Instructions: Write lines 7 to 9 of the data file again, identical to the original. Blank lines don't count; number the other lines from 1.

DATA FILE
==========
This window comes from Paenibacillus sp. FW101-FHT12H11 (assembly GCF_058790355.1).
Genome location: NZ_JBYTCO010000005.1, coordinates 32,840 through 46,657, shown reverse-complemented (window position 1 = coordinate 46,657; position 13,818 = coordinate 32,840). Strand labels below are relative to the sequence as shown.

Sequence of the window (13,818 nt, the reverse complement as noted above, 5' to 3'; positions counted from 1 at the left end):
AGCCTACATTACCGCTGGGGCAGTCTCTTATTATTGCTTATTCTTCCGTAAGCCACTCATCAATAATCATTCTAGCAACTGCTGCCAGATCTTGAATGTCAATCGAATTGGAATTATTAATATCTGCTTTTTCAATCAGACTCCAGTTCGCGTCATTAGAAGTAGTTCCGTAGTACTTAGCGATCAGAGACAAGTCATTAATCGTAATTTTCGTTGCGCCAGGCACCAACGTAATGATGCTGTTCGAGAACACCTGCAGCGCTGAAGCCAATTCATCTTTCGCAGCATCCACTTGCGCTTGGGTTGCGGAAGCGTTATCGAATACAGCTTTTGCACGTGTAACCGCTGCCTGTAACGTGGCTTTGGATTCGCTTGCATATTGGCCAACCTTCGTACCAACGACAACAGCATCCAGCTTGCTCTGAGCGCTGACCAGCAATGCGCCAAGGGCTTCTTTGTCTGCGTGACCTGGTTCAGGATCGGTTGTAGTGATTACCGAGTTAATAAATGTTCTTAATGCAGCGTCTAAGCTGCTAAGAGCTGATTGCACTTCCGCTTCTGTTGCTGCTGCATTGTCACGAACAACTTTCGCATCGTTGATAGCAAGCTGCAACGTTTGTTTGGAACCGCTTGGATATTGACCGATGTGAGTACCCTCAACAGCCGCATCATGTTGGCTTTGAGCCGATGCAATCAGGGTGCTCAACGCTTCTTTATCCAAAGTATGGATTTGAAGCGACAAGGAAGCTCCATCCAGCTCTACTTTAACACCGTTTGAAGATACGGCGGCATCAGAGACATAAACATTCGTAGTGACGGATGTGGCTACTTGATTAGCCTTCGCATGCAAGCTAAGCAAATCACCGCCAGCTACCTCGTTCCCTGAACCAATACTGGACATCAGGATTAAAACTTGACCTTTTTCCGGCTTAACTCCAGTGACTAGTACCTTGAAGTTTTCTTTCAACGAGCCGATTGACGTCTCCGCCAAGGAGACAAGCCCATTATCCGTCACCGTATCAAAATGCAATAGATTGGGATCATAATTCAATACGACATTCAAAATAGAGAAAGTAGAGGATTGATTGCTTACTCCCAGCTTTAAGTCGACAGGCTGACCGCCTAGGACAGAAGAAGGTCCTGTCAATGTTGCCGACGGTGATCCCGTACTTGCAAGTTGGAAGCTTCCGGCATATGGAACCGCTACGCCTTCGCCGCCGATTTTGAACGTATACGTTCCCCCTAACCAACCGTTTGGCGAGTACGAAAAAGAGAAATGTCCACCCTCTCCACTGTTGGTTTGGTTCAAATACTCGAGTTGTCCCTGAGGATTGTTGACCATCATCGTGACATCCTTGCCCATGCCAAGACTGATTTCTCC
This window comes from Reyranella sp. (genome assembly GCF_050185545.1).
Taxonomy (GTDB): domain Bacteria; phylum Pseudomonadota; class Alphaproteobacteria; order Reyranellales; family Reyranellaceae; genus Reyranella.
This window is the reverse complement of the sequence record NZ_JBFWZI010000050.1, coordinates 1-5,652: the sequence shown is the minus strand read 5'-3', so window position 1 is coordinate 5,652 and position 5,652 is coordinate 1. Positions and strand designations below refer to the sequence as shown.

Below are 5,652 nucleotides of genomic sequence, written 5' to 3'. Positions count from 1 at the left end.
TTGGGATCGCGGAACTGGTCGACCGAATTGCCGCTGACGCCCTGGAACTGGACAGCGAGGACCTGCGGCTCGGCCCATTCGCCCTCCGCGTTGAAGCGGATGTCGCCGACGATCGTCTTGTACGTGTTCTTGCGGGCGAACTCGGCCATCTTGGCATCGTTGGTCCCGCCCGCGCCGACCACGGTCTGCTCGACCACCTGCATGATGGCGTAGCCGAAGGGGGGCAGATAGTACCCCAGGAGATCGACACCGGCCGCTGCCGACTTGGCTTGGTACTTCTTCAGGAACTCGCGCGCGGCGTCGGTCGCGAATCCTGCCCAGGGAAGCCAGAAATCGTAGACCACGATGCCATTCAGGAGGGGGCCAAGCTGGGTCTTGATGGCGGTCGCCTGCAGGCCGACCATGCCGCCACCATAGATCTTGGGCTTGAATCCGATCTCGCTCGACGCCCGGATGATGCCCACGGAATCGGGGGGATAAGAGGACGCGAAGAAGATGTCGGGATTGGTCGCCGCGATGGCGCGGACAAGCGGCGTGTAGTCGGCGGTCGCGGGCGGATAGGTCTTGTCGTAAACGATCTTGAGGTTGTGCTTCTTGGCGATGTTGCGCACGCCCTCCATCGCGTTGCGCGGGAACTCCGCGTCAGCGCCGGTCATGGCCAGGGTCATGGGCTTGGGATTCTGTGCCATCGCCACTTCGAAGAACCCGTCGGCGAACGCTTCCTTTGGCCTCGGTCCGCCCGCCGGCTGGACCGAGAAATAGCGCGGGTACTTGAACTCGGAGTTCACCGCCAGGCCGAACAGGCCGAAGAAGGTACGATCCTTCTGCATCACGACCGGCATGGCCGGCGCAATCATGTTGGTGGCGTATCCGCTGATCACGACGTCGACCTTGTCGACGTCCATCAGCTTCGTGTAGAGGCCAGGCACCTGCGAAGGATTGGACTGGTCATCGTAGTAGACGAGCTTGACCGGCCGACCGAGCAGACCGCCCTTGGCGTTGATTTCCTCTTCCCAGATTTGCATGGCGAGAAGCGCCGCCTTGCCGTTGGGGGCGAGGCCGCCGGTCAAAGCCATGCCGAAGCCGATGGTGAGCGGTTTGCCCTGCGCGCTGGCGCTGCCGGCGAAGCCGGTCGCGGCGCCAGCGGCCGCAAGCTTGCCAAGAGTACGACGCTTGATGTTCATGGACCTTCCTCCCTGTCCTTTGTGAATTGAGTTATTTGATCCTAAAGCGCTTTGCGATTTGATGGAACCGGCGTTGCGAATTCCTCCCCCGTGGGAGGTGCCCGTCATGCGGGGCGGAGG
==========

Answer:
This window is the reverse complement of the sequence record NZ_JBFWZI010000050.1, coordinates 1-5,652: the sequence shown is the minus strand read 5'-3', so window position 1 is coordinate 5,652 and position 5,652 is coordinate 1. Positions and strand designations below refer to the sequence as shown.

Below are 5,652 nucleotides of genomic sequence, written 5' to 3'. Positions count from 1 at the left end.
TTGGGATCGCGGAACTGGTCGACCGAATTGCCGCTGACGCCCTGGAACTGGACAGCGAGGACCTGCGGCTCGGCCCATTCGCCCTCCGCGTTGAAGCGGATGTCGCCGACGATCGTCTTGTACGTGTTCTTGCGGGCGAACTCGGCCATCTTGGCATCGTTGGTCCCGCCCGCGCCGACCACGGTCTGCTCGACCACCTGCATGATGGCGTAGCCGAAGGGGGGCAGATAGTACCCCAGGAGATCGACACCGGCCGCTGCCGACTTGGCTTGGTACTTCTTCAGGAACTCGCGCGCGGCGTCGGTCGCGAATCCTGCCCAGGGAAGCCAGAAATCGTAGACCACGATGCCATTCAGGAGGGGGCCAAGCTGGGTCTTGATGGCGGTCGCCTGCAGGCCGACCATGCCGCCACCATAGATCTTGGGCTTGAATCCGATCTCGCTCGACGCCCGGATGATGCCCACGGAATCGGGGGGATAAGAGGACGCGAAGAAGATGTCGGGATTGGTCGCCGCGATGGCGCGGACAAGCGGCGTGTAGTCGGCGGTCGCGGGCGGATAGGTCTTGTCGTAAACGATCTTGAGGTTGTGCTTCTTGGCGATGTTGCGCACGCCCTCCATCGCGTTGCGCGGGAACTCCGCGTCAGCGCCGGTCATGGCCAGGGTCATGGGCTTGGGATTCTGTGCCATCGCCACTTCGAAGAACCCGTCGGCGAACGCTTCCTTTGGCCTCGGTCCGCCCGCCGGCTGGACCGAGAAATAGCGCGGGTACTTGAACTCGGAGTTCACCGCCAGGCCGAACAGGCCGAAGAAGGTACGATCCTTCTGCATCACGACCGGCATGGCCGGCGCAATCATGTTGGTGGCGTATCCGCTGATCACGACGTCGACCTTGTCGACGTCCATCAGCTTCGTGTAGAGGCCAGGCACCTGCGAAGGATTGGACTGGTCATCGTAGTAGACGAGCTTGACCGGCCGACCGAGCAGACCGCCCTTGGCGTTGATTTCCTCTTCCCAGATTTGCATGGCGAGAAGCGCCGCCTTGCCGTTGGGGGCGAGGCCGCCGGTCAAAGCCATGCCGAAGCCGATGGTGAGCGGTTTGCCCTGCGCGCTGGCGCTGCCGGCGAAGCCGGTCGCGGCGCCAGCGGCCGCAAGCTTGCCAAGAGTACGACGCTTGATGTTCATGGACCTTCCTCCCTGTCCTTTGTGAATTGAGTTATTTGATCCTAAAGCGCTTTGCGATTTGATGGAACCGGCGTTGCGAATTCCTCCCCCGTGGGAGGTGCCCGTCATGCGGGGCGGAGG